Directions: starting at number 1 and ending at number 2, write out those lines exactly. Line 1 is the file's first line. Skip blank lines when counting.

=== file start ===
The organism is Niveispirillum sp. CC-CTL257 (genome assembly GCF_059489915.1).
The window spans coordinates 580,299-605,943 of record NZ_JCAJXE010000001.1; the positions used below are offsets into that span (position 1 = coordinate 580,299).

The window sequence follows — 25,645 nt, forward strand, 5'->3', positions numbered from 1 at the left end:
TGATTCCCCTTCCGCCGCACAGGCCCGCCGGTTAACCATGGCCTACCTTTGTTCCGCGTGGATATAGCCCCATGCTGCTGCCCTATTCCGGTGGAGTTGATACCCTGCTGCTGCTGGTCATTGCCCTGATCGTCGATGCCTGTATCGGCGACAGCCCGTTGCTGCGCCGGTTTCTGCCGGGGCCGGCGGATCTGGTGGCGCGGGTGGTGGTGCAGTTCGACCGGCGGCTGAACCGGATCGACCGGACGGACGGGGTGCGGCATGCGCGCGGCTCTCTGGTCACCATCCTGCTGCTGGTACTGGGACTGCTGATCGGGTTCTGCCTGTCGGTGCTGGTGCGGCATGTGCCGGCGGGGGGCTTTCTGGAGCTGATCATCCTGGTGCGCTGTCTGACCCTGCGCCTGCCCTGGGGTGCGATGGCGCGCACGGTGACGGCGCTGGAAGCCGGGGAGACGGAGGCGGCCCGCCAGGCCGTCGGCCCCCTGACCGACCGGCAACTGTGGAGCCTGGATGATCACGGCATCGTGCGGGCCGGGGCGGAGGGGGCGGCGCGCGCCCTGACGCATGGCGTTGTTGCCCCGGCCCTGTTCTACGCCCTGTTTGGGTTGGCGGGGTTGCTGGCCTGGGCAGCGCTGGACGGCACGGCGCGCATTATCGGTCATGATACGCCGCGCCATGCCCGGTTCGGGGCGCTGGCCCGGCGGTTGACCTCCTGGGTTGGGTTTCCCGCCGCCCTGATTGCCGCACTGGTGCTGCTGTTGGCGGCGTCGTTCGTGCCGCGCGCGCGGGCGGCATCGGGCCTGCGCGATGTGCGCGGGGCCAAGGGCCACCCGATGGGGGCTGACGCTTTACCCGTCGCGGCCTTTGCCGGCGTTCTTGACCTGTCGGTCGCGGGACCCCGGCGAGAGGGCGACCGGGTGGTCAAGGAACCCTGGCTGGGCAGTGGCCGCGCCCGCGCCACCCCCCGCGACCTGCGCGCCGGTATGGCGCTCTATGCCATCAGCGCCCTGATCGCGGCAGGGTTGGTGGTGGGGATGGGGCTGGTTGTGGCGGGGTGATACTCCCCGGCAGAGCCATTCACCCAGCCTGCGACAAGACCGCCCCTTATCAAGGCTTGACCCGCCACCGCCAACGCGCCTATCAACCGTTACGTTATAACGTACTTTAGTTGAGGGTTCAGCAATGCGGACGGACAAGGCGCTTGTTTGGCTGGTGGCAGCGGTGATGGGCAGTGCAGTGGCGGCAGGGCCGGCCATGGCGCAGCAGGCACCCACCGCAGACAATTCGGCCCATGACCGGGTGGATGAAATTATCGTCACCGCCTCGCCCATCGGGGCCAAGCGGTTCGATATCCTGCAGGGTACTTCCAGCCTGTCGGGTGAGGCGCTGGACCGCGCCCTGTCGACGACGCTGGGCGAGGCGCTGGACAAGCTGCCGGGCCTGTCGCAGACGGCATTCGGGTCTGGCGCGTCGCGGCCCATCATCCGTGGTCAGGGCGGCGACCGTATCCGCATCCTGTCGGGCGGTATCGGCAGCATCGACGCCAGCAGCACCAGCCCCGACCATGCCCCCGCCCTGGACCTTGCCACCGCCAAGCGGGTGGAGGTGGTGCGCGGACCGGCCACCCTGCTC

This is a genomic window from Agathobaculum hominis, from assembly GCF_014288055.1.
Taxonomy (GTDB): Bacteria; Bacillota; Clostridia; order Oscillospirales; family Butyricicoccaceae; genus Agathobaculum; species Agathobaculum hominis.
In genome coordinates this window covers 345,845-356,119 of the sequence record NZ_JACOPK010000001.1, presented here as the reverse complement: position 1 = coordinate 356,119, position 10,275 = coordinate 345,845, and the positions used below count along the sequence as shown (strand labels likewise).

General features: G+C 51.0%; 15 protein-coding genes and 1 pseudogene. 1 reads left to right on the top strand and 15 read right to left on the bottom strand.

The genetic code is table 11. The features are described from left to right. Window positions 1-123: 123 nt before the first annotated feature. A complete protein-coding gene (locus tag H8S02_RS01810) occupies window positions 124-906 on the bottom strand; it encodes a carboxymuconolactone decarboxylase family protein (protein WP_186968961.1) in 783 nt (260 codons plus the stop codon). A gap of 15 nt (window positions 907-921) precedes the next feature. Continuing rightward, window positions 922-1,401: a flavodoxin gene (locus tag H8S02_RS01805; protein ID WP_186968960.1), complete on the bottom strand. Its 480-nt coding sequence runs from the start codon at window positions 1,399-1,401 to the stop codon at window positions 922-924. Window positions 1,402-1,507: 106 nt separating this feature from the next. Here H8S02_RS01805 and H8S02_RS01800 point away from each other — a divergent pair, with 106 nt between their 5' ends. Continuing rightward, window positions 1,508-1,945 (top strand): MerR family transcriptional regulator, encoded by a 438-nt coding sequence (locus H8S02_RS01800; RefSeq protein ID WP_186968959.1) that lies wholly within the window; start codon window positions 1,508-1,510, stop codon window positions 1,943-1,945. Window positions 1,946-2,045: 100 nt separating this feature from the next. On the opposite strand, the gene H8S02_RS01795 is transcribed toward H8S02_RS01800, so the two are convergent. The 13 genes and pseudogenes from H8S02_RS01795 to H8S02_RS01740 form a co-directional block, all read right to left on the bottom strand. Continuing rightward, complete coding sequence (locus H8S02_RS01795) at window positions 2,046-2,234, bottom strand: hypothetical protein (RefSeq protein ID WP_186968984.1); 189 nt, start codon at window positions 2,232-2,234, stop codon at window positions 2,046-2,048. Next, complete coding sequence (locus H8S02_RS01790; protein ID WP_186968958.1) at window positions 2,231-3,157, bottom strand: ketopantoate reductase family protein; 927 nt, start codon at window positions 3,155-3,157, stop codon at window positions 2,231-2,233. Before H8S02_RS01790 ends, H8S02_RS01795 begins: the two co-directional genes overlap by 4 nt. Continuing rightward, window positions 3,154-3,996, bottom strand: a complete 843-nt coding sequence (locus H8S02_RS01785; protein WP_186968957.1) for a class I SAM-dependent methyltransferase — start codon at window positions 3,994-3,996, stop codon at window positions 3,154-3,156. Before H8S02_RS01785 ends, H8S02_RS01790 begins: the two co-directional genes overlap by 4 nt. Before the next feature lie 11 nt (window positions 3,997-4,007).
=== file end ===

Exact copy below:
The organism is Niveispirillum sp. CC-CTL257 (genome assembly GCF_059489915.1).
The window spans coordinates 580,299-605,943 of record NZ_JCAJXE010000001.1; the positions used below are offsets into that span (position 1 = coordinate 580,299).